When an open government gives you the opportunity to influence pending decisions, it should leverage everything discussed in the article on collecting and responding to citizen comments, and then take it a step further by making the decision making process more transparent. This requires some additional commitments on the part of government, including the need to provide notice of pending decisions, allow you to inspect the materials being used to inform the decision, and allow you to engage with other citizens – and maybe even with government representatives. Finally, because of the increased level of engagement on your part, it’s even more important that you’re able to see how your input feeds into the process.
Traditionally, governments have informed the public about upcoming participation opportunities using tools such as the Federal Register (“The Daily Journal of the United Stated Government”), press releases to inform the media, newspaper ads, and posting of signs on buildings that are applying for a zoning change or a liquor license. Today, governments are increasingly using social media tools such as Facebook, Twitter, and YouTube to provide notice to the public about these opportunities. This makes sense because if you want to reach an audience, you have to go where the audience is, and increasingly, you’re on social media. Naturally, this will continue to evolve with new forms of communication, which is why governments need to stay abreast of how their citizens communicate in order to maintain their effectiveness. Open governments use both traditional and social media to tell you what decisions are pending, let you know when and how to provide your feedback, and provide details on how to get involved.
An open government will make the materials that will inform the decision available to you for inspection, as well as details about how the decision-making process works. Not only does this create a richer discussion and understanding of the issue, it also increases your understanding of your government while it ensures transparency in the decision making process. Materials might include studies, reports, meeting minutes, and similar decisions that were made in the past or in other agencies. As with the release of any data, simply making these materials available is not always sufficient. Your government may need to provide additional context for the materials so that you can fully understand their value or make sense of them.
With all of this as foundation, the real fun can begin. There are so many exciting ways to allow you to engage with other citizens and government representatives to discuss the issue, make suggestions, and improve each other’s suggestions. Traditionally, this had to be done in-person with focus groups or open meetings, but today there are a lot of online tools that can manage this process. Recently, New York City used an impressive combination of online and in-person methods to engage citizens in the placement of bike stations for their new Bike Sharing program. At the national level, the United States hosts Regulations.gov, a federal website that allows public comments on proposed regulations and the UK provides a single place to see and participate in the open public consultations online.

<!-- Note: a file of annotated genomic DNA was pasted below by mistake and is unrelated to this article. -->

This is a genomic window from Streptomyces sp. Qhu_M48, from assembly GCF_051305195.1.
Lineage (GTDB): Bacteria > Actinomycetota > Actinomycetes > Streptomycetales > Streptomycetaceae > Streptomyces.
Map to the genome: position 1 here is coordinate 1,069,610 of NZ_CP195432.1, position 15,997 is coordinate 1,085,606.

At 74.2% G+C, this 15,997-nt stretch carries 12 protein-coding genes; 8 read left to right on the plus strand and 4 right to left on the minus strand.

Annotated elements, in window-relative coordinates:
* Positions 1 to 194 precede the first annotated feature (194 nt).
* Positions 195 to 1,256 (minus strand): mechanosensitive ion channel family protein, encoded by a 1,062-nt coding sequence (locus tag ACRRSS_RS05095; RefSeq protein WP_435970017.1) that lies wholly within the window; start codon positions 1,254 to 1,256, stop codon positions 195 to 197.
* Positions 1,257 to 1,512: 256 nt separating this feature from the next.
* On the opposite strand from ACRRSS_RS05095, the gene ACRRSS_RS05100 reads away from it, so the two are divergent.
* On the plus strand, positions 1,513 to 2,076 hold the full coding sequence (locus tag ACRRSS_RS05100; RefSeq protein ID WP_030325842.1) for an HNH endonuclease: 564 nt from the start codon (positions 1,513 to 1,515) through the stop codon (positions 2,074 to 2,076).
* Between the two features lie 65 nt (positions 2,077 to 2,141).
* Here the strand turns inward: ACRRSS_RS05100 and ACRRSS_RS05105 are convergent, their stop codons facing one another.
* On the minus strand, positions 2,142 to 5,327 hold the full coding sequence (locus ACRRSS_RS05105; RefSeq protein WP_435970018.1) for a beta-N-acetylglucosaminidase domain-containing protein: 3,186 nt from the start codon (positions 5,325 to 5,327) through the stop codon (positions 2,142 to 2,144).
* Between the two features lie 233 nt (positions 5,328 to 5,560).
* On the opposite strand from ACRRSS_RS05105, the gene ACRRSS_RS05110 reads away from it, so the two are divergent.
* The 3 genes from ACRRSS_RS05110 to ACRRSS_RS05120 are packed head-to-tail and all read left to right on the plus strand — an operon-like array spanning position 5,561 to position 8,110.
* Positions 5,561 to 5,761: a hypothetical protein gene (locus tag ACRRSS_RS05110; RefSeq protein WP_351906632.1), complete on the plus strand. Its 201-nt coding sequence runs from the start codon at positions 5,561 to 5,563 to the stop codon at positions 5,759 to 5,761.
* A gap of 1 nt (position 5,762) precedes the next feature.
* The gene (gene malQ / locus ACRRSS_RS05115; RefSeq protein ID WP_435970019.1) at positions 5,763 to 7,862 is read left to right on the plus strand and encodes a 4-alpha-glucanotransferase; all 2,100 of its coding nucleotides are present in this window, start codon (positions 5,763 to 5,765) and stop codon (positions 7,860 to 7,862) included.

An excellent example of this comes from a US Department of Transportation rulemaking on airline passenger rights. In addition to the traditional methods of receiving input and using Regulations.gov, they also used RegulationRoom.org, a website managed by the eRulemaking Initiative of Cornell University. One topic of interest was banning peanuts on airplanes so as to protect passengers with peanut allergies. During the dialogue, the public identified a number of medical studies that supported their arguments in support of and against the proposed ban. Ultimately, the final rule discussed not only comments that were submitted through regulations.gov, but also those submitted through Regulation Room and participants were notified of the final rule by postings on both sites.
This sort of follow-up in combination with setting appropriate expectations when you (as a citizen) are first being engaged is important to ensure that you have a positive experience and will engage again in the future. We call this, “closing the feedback loop.”
Here’s a list of online tools that the US government has negotiated Terms of Service with so that agencies can legally use them.
The International Association of Public Participation has developed a spectrum of public participation, and the activities described in this article are focused on one of the five public participation goals:
- INVOLVE – To work directly with the public throughout the process to ensure that public issues and concerns are consistently understood and considered.